This photograph, of the officers of the 2nd Tipperary Brigade, was taken in May 1920 by Ed McGrath, the brigade’s vice commandant. My maternal grandfather, Michael “Mike” Dwan, is pictured...More
As March is Irish Heritage Month, there are countless gatherings and events planned worldwide to celebrate all things Irish. We at Irish America are encouraging the Irish diaspora to reunite on...More
Ireland was in the background at this year’s Democratic and Republican National Conventions, but it was there. On the eve of the Democratic Convention in Denver, Senator Barack Obama appeared in...More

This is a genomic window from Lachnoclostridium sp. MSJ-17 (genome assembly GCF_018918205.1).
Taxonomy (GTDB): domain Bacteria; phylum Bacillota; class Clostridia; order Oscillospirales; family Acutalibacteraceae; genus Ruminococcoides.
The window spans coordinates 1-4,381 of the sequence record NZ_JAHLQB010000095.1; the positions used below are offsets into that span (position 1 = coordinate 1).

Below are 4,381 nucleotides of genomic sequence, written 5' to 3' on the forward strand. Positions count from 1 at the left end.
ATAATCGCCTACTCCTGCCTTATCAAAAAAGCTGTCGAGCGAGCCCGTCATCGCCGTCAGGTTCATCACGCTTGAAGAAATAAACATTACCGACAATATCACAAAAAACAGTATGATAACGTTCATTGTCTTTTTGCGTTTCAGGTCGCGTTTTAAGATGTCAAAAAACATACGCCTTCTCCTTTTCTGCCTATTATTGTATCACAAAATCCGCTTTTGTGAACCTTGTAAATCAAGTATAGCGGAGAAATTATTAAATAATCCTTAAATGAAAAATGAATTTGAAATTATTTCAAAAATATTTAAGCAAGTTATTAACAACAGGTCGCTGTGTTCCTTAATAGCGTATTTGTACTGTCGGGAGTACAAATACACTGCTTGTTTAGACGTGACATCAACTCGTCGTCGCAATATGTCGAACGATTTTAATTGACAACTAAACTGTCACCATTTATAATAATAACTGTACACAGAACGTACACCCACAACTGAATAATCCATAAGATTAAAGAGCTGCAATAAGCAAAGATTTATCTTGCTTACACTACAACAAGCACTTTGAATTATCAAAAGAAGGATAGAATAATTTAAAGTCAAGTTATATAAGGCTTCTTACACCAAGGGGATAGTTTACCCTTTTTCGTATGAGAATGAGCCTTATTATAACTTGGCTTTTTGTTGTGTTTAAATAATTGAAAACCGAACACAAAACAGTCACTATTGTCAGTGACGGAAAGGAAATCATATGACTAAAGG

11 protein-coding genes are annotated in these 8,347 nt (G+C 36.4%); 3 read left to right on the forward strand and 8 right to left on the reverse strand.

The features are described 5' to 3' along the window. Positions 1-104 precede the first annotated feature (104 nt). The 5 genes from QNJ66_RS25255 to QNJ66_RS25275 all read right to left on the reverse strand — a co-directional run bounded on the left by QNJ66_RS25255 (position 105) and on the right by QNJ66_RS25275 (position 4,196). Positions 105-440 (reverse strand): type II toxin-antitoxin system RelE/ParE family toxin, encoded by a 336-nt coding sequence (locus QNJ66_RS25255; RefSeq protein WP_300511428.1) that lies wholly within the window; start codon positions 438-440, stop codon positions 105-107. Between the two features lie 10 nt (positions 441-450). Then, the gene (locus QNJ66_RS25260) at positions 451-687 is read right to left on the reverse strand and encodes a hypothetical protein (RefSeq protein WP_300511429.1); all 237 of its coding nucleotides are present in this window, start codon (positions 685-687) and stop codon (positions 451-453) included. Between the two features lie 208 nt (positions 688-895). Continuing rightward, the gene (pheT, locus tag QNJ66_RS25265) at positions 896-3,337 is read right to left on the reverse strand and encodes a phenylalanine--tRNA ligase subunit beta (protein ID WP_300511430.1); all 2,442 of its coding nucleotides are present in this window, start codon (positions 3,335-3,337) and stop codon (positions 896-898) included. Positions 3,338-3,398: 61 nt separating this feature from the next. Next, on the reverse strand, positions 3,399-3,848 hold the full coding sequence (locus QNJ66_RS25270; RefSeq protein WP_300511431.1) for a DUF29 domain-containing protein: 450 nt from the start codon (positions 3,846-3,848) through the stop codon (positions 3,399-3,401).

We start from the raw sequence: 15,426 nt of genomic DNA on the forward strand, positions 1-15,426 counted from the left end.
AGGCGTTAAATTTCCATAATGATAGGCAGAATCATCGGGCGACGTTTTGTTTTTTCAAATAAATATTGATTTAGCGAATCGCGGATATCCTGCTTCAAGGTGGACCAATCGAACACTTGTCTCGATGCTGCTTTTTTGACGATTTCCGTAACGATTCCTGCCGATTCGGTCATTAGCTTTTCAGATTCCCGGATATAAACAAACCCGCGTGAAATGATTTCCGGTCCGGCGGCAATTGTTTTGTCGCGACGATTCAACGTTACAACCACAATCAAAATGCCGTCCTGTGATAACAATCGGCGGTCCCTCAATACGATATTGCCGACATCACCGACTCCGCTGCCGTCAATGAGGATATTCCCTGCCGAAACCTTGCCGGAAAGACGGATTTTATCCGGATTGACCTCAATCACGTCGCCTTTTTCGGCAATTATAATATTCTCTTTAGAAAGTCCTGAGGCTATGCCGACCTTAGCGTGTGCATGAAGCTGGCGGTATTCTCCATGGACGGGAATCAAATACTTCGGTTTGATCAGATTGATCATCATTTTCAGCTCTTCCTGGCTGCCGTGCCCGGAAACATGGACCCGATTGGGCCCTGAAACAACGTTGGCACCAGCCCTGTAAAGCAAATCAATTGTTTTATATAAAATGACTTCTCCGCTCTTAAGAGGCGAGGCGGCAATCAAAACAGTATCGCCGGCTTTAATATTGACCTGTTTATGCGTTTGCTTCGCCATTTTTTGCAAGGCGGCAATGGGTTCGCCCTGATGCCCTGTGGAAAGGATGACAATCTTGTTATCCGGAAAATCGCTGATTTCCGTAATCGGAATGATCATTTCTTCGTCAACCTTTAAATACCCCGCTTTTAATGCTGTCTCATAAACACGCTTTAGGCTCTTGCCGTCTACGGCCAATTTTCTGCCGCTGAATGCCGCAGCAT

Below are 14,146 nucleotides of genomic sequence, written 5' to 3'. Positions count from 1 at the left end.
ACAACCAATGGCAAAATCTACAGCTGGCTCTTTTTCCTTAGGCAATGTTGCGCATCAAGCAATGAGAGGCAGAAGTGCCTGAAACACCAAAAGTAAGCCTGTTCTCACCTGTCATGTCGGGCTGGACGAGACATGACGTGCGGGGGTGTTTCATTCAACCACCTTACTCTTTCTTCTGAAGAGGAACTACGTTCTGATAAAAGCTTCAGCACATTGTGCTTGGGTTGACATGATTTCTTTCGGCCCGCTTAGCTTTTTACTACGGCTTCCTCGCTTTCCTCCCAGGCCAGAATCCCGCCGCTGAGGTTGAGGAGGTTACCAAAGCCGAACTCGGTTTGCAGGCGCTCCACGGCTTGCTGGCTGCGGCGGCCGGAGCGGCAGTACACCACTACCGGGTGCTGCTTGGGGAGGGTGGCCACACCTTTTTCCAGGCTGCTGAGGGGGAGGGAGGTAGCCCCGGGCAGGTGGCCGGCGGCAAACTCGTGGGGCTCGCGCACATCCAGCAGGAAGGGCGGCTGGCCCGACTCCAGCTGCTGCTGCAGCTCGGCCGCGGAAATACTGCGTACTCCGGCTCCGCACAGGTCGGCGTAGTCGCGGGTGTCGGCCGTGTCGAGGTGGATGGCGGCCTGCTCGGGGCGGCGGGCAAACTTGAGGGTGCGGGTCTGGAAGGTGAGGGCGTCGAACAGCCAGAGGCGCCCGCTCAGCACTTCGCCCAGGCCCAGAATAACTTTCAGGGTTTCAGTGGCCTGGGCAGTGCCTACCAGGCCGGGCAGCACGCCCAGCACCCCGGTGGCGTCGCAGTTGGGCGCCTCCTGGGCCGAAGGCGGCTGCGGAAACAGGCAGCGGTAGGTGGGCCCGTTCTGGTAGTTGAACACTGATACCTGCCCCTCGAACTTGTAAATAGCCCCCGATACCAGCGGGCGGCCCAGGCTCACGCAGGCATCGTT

On this day in 1832, in Glasnevin, Dublin, the first ever burial took place at Glasnevin Cemetery. Officially named Prospect Cemetery but rarely referred to as such, the cemetery was the first non-denominational burial ground in Ireland. Daniel O’Connell was among the voices that called for a space where anyone could bury their dead. This was especially important for Catholics, who had been barred from performing their full funeral ceremonies at Protestant burial grounds under the Penal Laws. Glasnevin was officially opened on February 21, and on the following day the body of four-year-old Michael Casey of Francis street in Dublin was the cemetery’s first interment. Since then it was seen an estimated 1.5 million burials, including those of O’Connell, Michael Collins, Eamon de Valera, Maud Gonne and Brendan Behan.